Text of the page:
NEW BERN, N.C., June 22, 2005—In a victory for freedom of the student press, North Carolina’s Craven Community College has agreed to respect the independence of its student newspaper, The Communicator.
Reacting to controversy over a short-lived sex column, Craven had initially (and erroneously) claimed the college was “not authorized to provide its students an independent and open forum,” and had been considering granting prior editorial review of the paper to college administrators. But thanks to protests from the Foundation for Individual Rights in Education (FIRE) and the Student Press Law Center (SPLC), Craven now affirms its students’ First Amendment rights.
“FIRE is very pleased that the college ultimately chose to uphold its students’ right to a free and independent press rather than enacting an unlawful and repressive policy,” remarked David French, president of FIRE. “Craven Community College, however, should never even have suggested prior review of The Communicator.”
Craven administrators first clashed with The Communicator last fall over the publication of the address of a student assault suspect. Then, after some members of the public reacted negatively to the appearance of a sex advice column in March 2005, administrators pushed a policy that would grant the right to review the paper’s content to a committee of administrators and student leaders. This proposed prior review policy came despite the newspaper editor’s immediate cancellation of the controversial column and issuance of a public apology.
The Communicator contacted SPLC and FIRE for assistance. SPLC wrote the newspaper’s editor on March 21 detailing the constitutional law regarding students’ rights to press freedom. A few weeks later, FIRE wrote Craven President Scott Ralls on April 22 urging that he review SPLC’s letter and reminding him that, “[i]n addition to being unconstitutional, administrative censorship of a college newspaper is an unreasonable and shameful abuse of authority.” President Ralls’ April 30 response to FIRE, however, denied that the college intended to curtail the First Amendment rights of students.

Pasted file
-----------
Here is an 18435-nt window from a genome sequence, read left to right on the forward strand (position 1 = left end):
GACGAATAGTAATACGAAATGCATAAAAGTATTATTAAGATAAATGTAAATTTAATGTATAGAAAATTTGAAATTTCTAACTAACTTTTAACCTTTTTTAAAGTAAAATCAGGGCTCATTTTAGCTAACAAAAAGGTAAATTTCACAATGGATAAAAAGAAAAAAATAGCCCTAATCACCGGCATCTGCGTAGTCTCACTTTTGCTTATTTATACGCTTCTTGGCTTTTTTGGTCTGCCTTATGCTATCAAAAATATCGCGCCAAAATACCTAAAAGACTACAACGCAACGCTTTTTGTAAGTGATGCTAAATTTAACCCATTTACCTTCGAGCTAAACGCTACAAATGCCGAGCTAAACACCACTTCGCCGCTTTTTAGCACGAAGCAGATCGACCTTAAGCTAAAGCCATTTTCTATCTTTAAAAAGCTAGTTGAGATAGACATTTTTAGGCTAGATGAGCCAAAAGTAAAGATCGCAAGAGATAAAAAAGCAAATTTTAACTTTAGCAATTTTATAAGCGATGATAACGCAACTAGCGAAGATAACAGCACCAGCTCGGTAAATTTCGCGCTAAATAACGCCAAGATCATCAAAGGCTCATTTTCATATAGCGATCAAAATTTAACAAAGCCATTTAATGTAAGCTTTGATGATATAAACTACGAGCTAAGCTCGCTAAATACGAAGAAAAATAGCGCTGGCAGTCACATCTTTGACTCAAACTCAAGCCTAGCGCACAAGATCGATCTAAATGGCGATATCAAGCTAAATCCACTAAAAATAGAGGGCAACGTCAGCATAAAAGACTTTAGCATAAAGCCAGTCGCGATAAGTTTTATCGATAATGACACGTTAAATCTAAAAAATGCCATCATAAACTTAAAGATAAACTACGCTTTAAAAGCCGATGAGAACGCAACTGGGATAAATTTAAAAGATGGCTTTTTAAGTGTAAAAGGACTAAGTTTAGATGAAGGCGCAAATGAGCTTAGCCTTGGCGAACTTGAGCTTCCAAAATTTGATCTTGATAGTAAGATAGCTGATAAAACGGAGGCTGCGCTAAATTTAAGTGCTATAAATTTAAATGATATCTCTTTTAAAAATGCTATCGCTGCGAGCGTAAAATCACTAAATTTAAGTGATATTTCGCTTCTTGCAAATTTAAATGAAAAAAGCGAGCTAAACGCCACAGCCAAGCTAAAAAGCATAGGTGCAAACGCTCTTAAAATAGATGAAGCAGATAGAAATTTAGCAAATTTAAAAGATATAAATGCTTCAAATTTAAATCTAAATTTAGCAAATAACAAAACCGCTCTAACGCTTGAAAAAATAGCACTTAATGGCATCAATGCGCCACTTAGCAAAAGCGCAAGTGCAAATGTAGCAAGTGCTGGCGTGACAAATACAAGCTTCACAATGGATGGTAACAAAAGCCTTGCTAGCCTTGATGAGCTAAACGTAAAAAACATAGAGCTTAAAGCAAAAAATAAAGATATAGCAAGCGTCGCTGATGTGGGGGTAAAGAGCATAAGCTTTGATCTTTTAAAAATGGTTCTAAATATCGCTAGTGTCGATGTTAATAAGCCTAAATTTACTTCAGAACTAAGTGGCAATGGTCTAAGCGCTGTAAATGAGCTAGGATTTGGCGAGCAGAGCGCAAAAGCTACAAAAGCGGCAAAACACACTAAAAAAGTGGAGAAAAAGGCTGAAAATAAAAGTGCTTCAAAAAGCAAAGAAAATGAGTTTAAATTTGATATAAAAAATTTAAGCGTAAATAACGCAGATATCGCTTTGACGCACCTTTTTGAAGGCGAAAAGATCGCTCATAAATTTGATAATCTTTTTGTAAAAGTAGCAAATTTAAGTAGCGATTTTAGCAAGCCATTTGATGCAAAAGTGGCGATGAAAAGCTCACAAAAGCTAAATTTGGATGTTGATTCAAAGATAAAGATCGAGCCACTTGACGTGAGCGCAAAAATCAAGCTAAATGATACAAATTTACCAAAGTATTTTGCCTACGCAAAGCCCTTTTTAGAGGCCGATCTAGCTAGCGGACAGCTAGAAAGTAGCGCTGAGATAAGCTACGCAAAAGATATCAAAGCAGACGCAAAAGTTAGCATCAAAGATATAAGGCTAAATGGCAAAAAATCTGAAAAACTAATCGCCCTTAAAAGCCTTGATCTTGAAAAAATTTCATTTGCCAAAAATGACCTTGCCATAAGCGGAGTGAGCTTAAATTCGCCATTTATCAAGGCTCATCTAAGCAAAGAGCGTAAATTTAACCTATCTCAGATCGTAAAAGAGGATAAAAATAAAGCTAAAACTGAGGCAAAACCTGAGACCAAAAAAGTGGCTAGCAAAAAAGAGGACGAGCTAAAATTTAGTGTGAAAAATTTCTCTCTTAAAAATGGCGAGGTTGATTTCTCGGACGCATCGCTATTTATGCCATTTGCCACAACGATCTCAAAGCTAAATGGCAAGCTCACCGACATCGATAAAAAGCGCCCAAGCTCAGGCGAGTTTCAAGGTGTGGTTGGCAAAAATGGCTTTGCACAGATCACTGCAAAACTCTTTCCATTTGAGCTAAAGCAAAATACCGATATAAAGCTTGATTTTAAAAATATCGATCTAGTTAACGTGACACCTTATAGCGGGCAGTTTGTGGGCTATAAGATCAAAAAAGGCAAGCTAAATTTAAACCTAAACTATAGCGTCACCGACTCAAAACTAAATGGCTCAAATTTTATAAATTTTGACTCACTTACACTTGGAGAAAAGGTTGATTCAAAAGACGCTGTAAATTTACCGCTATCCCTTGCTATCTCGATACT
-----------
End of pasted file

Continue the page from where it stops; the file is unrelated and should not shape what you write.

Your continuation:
On May 11, members of the Communicator staff met with President Ralls and other administrators, who affirmed that the prior review policy was a dead letter and that the newspaper would enjoy editorial independence. Craven also promised to rewrite other campus policies that restricted students’ expressive rights. To put this agreement in writing, administrators and newspaper staffers drafted a memorandum of understanding to be approved by the college’s board of trustees in July.
“When faced with a controversy, a college’s first instinct should not be censorship,” declared Greg Lukianoff, FIRE’s director of legal and public advocacy. “A principled commitment to freedom makes it possible to weather any such storm.”
“The staff of The Communicator should be proud that it refused to buckle when the pressure was on,” Lukianoff concluded. “With the help of FIRE and the SPLC, the students won an important victory for press freedom.”
FIRE is a nonprofit educational foundation that unites civil rights and civil liberties leaders, scholars, journalists, and public intellectuals from across the political and ideological spectrum on behalf of individual rights, due process, freedom of expression, academic freedom, and rights of conscience at our nation’s colleges and universities. FIRE’s efforts to preserve liberty on campuses across America can be viewed at thefire.org.
Greg Lukianoff, Director of Legal and Public Advocacy, FIRE: 215-717-3473; email@example.com